Academy Announces Winners of the 2009 Blavatnik Awards for Young Scientists
New York-area researchers are honored in the Academy’s third annual awards competition.
NEW YORK—Eight outstanding young scientists representing seven academic and research institutions in the tri-state area have been named winners of the 2009 New York Academy of Sciences Blavatnik Awards for Young Scientists. This year’s winners, four research faculty and four postdoctoral students, were announced at the Academy's Sixth Annual Science & the City Gala in New York City last night.
The annual Blavatnik Awards, made possible by a generous grant from the Blavatnik Family Foundation, recognize highly innovative, impactful, and interdisciplinary accomplishments in the life sciences, physical sciences, and engineering and provide unrestricted financial prizes to all finalists. Winners are recognized for high-caliber scientific research in astrophysics, chemical biology, environmental sciences, gene therapy, immunology, mathematical physics, neurobiology, and neuroscience. The faculty and postdoctoral awardees receive $25,000 and $15,000, respectively.
This year’s Blavatnik Award winners were chosen from 12 finalists representing 10 tri-state institutions and an initial pool of 154 applicants. A jury of 63 distinguished scientists conducted two rounds of reviews of each finalist's research achievements to make their selections.
The winners are:
Postdoctoral Fellows: Sreekanth Chalasani (The Rockefeller University), Ofer Feinerman (Sloan-Kettering Institute), Eva Pastalkova (Rutgers University), and Alexander Pechen (Princeton University).
Faculty: Paul Chirik (Cornell University), Carmala Garzione (University of Rochester), Ben Oppenheimer (American Museum of Natural History), and Shai Shaham (The Rockefeller University).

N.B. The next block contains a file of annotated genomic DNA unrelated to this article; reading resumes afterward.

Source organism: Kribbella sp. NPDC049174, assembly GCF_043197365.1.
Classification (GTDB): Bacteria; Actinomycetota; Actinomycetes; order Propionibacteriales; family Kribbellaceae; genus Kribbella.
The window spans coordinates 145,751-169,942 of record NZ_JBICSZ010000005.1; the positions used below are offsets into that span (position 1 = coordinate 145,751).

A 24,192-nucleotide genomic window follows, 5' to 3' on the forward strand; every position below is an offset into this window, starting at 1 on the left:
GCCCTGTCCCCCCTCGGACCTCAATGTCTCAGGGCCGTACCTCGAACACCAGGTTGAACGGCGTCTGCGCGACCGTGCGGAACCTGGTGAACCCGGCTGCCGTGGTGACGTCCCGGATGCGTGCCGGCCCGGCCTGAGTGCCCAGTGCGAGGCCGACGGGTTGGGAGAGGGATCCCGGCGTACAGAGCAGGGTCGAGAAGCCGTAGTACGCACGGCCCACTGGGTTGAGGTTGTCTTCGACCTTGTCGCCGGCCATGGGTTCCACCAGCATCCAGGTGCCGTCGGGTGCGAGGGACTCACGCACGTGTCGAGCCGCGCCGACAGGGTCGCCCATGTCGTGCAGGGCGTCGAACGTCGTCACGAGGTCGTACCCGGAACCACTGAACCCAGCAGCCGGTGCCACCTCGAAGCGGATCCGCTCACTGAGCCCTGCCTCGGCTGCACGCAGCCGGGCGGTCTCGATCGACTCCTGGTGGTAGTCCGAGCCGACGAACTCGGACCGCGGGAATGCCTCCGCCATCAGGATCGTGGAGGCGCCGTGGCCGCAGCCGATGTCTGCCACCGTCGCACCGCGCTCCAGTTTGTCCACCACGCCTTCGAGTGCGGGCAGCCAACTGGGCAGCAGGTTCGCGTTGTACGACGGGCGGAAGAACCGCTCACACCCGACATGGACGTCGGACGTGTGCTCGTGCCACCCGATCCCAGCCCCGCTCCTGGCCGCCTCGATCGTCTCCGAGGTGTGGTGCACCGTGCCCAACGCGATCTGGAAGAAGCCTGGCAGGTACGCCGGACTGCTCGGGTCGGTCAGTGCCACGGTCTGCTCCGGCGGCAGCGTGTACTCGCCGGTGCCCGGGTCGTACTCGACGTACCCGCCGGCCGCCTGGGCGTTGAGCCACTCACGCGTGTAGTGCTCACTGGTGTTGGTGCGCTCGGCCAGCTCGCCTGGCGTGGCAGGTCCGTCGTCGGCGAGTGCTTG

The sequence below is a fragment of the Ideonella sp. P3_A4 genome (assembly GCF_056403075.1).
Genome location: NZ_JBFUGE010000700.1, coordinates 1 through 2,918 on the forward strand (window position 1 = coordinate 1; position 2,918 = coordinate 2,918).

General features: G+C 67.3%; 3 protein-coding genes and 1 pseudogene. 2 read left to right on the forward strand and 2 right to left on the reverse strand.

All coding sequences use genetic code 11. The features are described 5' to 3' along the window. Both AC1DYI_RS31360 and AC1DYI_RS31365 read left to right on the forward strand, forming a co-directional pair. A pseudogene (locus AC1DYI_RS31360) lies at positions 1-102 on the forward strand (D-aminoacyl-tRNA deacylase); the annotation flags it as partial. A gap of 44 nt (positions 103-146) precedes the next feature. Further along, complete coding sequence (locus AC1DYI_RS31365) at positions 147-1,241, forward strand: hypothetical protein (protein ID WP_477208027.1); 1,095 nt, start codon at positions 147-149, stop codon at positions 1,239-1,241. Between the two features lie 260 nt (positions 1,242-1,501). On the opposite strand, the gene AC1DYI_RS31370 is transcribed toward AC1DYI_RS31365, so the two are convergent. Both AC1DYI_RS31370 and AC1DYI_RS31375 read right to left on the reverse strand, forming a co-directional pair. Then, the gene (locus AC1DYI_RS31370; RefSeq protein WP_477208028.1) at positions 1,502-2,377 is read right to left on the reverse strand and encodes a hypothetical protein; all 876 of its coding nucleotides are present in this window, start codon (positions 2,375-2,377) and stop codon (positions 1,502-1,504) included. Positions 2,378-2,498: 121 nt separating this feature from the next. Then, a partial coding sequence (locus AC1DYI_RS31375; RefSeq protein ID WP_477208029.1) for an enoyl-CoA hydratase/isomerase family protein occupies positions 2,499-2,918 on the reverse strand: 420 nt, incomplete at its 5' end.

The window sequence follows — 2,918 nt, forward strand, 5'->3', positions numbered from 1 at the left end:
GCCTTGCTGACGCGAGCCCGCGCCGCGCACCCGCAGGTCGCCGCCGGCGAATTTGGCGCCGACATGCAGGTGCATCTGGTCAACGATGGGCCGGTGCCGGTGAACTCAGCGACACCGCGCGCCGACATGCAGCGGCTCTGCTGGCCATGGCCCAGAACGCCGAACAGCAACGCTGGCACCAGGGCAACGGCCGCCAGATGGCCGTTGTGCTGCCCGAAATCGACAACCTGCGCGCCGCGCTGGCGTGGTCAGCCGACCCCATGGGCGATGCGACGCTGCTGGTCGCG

Four faculty were also finalists in the awards competition. They are: Tamas Horvath (Yale University), Lam Hui (Columbia University), Daniel Sigman (Princeton University), and Denis Zorin (New York University’s The Courant Institute).
“We are extremely pleased to be able once again to recognize the best young scientists that our area’s academic and research institutions have to offer,” Academy President Ellis Rubinstein said in announcing the winners. “We thank the Blavatnik Family Foundation for its generosity and foresight in supporting this important initiative, which has never been more important.”
“Developing a strong and steady pipeline of highly trained scientific talent is essential if we are to successfully address the many challenges that face our society and world,” said Len Blavatnik, Chairman of Access Industries. “I’m pleased that we are able to provide badly needed support and encouragement to our most promising young scientists as they pursue their careers.”
The Blavatnik Awards were created in 2007 to acknowledge the excellence of the most noteworthy young scientists and engineers in New York, New Jersey, and Connecticut. In addition to performing the highest-quality work, candidates must have been born on or after January 1, 1967. For more information about the finalists and winners, please visit the New York Academy of Sciences website at www.nyas.org/awards/blavatnik, or contact Mr. Marley Bauce, Coordinator, Blavatnik Awards for Young Scientists, at firstname.lastname@example.org or (212) 298-8624.
The New York Academy of Sciences is an independent, not-for-profit organization committed to advancing science, technology, and society worldwide since 1817. With 24,000 members in 140 countries, NYAS is creating a global community of science for the benefit of humanity. NYAS' core mission is to advance scientific knowledge, positively impact the major global challenges of society with science-based solutions, and increase the number of scientifically informed individuals in society at large.